Wilson Wolfe Real Estate


Posted by Wilson Wolfe Real Estate on 7/5/2020

Your thirties are a time of many important financial decisions. Many people are starting families, buying homes, and getting settled into their careers by the time they turn thirty. The following ten years are often marked by salary increases, moving into larger homes, and saving for retirement.

Itís vital to have a solid grasp on personal finance in your thirties, as it is in many ways the foundation of your finances for the decades to come. So, in this article weíre going to give you some advice on buying a home and managing your money in your thirties.

Straighten out your credit

If your twenties were a volatile time of incurring debts from student loans, car loans, and other expenses, then itís paramount to get your credit in order in your early thirties. Having a high credit score can secure you lower interest rates on a home loan or let you refinance your loans at lower rates.

Start by making sure your bills are on auto-pay, and be sure to settle any older debts from your younger years. You can also use a credit card for recurring expenses, such as gas to get to work or groceries, and then pay them off in full each month. This way, youíll build credit and avoid accruing  interest at the same time.

Reevaluate your lifestyle and long term goals

A lot can change from the time you turn 25 to the time you turn 35. Your goals might shift from finding a home near the ocean to finding a home near a good school district for your children. You might also have the shocking realization that your children will be heading to college sooner than it might seem, and that youíre still working on paying off your own student debt.

Consider things like the size house youíll need for your family, where you want to live and whether that involves being close to aging parents, and reallocating money depending on your retirement goals.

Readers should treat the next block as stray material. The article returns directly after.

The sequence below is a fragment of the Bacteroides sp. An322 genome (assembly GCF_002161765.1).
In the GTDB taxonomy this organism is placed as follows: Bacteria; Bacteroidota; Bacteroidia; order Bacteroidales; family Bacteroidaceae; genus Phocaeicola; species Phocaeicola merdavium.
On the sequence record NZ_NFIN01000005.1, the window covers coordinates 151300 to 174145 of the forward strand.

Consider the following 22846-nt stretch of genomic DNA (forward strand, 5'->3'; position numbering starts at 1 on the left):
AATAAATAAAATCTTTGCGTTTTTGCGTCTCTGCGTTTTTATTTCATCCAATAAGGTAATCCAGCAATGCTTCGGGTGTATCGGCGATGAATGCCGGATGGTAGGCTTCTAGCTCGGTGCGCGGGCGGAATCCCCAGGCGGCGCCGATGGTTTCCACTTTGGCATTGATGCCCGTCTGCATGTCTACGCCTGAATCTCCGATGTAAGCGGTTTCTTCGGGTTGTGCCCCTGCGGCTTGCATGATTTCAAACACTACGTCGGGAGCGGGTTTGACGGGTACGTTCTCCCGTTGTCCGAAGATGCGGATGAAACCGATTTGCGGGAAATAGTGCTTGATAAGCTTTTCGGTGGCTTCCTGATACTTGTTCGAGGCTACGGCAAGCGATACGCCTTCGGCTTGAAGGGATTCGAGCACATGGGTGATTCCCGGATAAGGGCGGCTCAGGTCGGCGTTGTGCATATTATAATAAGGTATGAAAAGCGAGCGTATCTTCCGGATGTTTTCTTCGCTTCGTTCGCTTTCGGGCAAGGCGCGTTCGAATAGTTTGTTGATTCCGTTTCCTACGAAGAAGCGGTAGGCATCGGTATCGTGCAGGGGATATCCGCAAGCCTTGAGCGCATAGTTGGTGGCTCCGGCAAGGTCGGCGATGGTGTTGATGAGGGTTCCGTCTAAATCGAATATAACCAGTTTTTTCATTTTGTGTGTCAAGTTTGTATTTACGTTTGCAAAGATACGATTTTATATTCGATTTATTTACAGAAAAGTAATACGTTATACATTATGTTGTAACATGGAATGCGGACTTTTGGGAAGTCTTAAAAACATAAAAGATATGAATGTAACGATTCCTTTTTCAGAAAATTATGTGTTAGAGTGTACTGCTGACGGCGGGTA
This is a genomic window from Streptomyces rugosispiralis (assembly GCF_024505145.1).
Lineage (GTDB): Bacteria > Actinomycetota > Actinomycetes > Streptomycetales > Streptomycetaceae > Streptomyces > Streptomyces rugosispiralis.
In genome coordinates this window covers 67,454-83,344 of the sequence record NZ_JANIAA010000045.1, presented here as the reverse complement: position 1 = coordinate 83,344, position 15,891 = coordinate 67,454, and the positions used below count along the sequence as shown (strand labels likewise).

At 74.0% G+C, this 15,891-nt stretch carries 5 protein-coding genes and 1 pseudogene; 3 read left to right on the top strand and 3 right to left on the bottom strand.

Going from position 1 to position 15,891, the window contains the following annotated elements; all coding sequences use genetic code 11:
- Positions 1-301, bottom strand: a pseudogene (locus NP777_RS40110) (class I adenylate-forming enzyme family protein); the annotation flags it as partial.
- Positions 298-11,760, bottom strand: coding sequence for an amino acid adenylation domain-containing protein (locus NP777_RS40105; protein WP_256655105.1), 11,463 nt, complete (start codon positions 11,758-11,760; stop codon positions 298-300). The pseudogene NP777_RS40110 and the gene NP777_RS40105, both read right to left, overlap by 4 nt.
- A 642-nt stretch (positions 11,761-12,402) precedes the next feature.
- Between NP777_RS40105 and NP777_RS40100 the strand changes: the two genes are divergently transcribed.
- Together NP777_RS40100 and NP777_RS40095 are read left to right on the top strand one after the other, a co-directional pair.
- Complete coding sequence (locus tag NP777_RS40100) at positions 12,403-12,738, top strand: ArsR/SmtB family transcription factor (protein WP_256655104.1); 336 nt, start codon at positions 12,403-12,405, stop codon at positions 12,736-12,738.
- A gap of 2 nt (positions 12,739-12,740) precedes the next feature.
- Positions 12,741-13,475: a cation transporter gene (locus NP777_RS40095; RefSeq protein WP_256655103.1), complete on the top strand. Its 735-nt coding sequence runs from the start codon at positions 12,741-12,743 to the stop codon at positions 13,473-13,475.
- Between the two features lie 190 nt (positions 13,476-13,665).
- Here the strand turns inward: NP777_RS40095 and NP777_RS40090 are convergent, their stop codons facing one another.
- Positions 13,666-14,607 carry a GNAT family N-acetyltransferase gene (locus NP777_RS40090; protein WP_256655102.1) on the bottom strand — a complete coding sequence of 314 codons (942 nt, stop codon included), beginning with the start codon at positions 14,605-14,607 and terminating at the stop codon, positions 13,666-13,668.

Rethink your insurance coverage

Gone are the days when all you needed was a car insurance policy to get by. As you age and your responsibilities grow, youíll need to think about the future for you and your family. That may include a more comprehensive health insurance plan for your family, a life insurance policy for yourself, or increased covered for home and auto insurance.

Automate the headaches away

With all of these growing responsibilities, it can be easy to get frustrated with the time youíre losing to keeping your finance in order. Fortunately, there are many tools at your disposal in the internet age that will make all of those responsibilities an afterthought.

First, get a budget planning app, like Mint or You Need a Budget (YNAB). Next, set up your bills to auto-pay if you havenít yet. Then, put reminders in your phone to periodically check your credit score and reassess whether you need to pay for certain monthly services (do you still watch Hulu?). Finally, if you havenít yet, make sure you have your paychecks direct deposited into the accounts youíd like them to enter so you donít have to worry about them.




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Posted by Wilson Wolfe Real Estate on 12/11/2016

Although home ownership brings with it a lot of benefits, there are times when the cost of maintaining those benefits can seem pretty high. Fortunately, it's possible to control many of those costs with a little planning, organization, and research. When it comes to choosing service providers, home improvement contractors, or even retailers of major appliances, it pays to compare prices, features, and guarantees. Whether you're looking for a dependable swimming pool builder, a house painter, or a kitchen remodeling contractor, online customer reviews can provide valuable feedback and help steer you in the best possible direction. That, combined with a few other techniques for evaluating services and contractors, can help ensure that you make wise decisions you'll be satisfied with for years to come. Why Comparison Shopping Pays Off If it seems too time consuming or inconvenient to get more than one quote for a major purchase or home improvement, here are a few compelling reasons to reconsider your position: